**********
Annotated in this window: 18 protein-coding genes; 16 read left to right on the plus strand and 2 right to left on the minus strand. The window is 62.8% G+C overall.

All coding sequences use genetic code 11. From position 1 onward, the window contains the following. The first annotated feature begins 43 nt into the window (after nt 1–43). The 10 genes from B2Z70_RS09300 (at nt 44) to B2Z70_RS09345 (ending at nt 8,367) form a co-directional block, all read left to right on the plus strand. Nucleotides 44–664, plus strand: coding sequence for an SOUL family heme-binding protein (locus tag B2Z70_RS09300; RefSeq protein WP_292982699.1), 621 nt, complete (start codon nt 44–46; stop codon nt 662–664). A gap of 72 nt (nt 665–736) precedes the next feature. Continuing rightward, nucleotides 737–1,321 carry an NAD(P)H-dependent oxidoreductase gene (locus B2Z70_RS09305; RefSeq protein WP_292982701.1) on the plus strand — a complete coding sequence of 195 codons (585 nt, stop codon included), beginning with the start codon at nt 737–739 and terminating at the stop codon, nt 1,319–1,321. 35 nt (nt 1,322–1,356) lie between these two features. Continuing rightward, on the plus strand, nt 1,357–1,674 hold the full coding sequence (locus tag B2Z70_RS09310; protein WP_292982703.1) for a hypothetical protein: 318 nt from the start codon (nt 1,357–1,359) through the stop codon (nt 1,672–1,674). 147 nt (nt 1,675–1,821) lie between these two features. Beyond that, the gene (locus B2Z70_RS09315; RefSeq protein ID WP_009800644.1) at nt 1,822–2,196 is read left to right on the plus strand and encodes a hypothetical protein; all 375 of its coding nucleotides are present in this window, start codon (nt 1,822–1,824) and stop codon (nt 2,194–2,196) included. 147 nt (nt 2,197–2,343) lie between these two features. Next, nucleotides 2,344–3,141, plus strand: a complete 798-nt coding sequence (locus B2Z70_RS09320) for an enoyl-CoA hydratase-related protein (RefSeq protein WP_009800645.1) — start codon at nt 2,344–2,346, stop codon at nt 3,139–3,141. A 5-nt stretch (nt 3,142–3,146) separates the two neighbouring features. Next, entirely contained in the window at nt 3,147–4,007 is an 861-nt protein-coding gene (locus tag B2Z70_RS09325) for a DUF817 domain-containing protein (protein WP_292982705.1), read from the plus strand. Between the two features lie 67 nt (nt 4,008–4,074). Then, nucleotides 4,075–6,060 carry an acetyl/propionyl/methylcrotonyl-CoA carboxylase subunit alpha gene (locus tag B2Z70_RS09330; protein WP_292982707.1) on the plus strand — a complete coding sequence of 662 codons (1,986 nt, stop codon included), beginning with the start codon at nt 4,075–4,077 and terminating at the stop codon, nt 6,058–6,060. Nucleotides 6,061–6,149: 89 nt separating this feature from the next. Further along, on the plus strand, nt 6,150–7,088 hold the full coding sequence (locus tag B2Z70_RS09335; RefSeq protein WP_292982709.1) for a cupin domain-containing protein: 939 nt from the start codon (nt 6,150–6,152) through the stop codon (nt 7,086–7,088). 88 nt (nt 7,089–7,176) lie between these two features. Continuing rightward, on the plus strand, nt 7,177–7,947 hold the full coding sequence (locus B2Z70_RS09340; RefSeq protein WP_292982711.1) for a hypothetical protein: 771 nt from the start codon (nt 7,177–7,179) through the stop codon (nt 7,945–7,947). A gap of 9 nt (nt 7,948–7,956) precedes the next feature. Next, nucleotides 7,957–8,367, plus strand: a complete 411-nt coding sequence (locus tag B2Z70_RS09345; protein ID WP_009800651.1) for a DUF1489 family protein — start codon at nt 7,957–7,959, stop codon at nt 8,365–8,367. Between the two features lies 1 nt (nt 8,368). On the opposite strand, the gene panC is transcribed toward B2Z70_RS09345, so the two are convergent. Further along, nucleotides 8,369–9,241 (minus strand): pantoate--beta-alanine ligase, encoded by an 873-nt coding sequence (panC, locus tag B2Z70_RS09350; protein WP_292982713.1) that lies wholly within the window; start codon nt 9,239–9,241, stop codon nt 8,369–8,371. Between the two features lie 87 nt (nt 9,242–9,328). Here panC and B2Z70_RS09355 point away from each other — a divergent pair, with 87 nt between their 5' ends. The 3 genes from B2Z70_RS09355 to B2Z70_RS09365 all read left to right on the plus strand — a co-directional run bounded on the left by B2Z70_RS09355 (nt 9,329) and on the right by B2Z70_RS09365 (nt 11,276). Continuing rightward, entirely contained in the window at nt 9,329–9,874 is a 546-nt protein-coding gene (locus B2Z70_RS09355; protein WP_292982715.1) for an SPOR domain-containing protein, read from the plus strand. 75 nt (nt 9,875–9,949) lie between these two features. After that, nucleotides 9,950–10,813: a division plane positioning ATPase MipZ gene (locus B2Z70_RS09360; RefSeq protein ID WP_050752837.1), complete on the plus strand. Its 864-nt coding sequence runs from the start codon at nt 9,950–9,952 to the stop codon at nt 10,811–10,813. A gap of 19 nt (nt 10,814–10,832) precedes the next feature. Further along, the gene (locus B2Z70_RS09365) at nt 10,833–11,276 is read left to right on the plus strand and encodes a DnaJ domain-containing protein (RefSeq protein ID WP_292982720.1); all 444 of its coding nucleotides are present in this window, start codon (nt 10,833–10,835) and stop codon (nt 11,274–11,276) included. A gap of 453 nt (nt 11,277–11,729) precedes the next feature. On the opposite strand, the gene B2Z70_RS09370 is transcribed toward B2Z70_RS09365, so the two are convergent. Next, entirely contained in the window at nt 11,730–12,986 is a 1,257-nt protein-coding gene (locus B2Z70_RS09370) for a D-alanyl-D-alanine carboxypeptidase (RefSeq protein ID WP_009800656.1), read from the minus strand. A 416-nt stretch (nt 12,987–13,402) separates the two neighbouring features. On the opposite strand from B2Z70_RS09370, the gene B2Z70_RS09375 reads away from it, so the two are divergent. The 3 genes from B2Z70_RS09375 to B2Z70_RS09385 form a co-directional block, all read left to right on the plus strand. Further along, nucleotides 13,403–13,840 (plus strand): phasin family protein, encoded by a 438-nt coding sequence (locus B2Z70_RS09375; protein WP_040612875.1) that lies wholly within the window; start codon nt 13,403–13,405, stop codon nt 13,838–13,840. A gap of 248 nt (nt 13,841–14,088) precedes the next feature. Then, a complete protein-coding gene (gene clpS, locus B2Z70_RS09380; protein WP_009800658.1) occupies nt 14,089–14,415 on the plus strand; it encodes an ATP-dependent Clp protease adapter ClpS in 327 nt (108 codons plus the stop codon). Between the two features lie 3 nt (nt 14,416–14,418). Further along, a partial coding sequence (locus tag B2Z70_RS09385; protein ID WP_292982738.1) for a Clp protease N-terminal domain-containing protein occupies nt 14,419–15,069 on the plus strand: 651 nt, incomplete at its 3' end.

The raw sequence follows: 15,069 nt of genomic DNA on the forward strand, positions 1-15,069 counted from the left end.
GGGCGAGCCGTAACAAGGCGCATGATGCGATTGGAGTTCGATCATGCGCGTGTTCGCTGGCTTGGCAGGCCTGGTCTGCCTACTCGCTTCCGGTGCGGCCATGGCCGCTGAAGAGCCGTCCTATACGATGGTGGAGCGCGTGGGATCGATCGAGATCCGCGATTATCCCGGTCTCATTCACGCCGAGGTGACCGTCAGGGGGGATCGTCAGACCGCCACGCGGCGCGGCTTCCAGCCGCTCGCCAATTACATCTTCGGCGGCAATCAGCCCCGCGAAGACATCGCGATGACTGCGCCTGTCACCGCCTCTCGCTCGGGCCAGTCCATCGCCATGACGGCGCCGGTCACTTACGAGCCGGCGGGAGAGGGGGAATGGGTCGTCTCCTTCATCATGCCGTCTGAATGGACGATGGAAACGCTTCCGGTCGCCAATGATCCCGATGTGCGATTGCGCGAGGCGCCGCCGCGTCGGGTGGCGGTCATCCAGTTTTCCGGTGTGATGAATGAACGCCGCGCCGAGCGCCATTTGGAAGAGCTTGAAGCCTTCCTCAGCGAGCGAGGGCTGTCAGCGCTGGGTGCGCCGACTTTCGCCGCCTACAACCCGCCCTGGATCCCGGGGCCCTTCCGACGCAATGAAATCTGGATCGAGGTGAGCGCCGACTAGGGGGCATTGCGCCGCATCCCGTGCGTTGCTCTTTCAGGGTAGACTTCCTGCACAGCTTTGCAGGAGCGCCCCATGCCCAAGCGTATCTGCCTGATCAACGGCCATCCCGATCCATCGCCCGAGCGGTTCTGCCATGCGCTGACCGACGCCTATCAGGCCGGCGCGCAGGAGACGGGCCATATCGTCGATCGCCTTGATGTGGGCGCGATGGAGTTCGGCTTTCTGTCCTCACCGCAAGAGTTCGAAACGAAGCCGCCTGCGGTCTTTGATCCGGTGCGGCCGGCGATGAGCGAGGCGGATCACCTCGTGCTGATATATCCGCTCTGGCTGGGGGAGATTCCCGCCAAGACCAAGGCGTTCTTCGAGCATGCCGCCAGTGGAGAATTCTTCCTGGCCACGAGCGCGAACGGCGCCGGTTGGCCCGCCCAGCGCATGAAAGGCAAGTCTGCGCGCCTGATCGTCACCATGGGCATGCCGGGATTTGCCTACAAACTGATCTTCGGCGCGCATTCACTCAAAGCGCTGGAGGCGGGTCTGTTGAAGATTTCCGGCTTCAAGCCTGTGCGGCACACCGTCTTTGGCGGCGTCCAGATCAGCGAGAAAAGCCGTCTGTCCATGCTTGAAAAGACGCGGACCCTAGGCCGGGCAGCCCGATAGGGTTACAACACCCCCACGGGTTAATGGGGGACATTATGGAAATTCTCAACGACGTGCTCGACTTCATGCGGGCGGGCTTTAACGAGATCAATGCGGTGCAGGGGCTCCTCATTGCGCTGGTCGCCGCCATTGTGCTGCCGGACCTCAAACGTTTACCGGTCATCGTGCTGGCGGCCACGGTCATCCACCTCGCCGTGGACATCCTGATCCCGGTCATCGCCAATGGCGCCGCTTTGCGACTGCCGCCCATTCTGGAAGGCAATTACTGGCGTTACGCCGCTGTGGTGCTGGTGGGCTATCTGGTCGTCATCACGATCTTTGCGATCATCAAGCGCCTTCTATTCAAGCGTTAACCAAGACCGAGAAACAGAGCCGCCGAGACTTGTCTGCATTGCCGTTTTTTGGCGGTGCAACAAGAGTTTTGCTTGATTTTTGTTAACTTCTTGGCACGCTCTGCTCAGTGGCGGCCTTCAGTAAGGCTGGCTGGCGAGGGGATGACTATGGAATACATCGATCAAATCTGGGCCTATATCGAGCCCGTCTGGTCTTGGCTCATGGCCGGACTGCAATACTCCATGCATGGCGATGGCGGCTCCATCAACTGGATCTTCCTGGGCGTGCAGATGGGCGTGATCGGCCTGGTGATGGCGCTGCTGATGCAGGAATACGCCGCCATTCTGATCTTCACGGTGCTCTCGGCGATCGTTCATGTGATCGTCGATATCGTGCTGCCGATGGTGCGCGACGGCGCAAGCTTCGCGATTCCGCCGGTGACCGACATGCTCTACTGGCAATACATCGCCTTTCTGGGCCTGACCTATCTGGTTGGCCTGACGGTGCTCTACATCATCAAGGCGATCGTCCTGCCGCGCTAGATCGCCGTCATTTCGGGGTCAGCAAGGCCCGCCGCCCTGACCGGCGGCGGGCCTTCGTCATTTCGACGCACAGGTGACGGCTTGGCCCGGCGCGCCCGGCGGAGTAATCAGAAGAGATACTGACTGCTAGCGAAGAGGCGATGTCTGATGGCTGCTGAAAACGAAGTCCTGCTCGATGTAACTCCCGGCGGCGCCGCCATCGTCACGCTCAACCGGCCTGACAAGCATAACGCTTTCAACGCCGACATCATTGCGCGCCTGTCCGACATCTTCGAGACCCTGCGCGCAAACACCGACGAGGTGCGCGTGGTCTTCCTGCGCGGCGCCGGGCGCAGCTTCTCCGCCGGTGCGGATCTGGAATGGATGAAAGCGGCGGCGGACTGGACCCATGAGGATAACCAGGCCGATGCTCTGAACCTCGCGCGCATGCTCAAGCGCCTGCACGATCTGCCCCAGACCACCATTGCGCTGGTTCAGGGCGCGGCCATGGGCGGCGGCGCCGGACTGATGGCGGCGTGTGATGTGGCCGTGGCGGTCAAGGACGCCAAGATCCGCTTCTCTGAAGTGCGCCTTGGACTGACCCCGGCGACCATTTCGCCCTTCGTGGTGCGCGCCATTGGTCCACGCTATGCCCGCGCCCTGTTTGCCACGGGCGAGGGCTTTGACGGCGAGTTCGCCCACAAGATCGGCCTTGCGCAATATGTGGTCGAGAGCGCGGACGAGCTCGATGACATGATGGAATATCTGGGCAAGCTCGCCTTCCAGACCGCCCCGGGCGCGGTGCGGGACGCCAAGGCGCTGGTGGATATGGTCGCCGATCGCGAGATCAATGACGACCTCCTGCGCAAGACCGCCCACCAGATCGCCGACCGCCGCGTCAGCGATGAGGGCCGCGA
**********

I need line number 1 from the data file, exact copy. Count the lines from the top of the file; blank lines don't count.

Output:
Annotated in this window: 18 protein-coding genes; 16 read left to right on the plus strand and 2 right to left on the minus strand. The window is 62.8% G+C overall.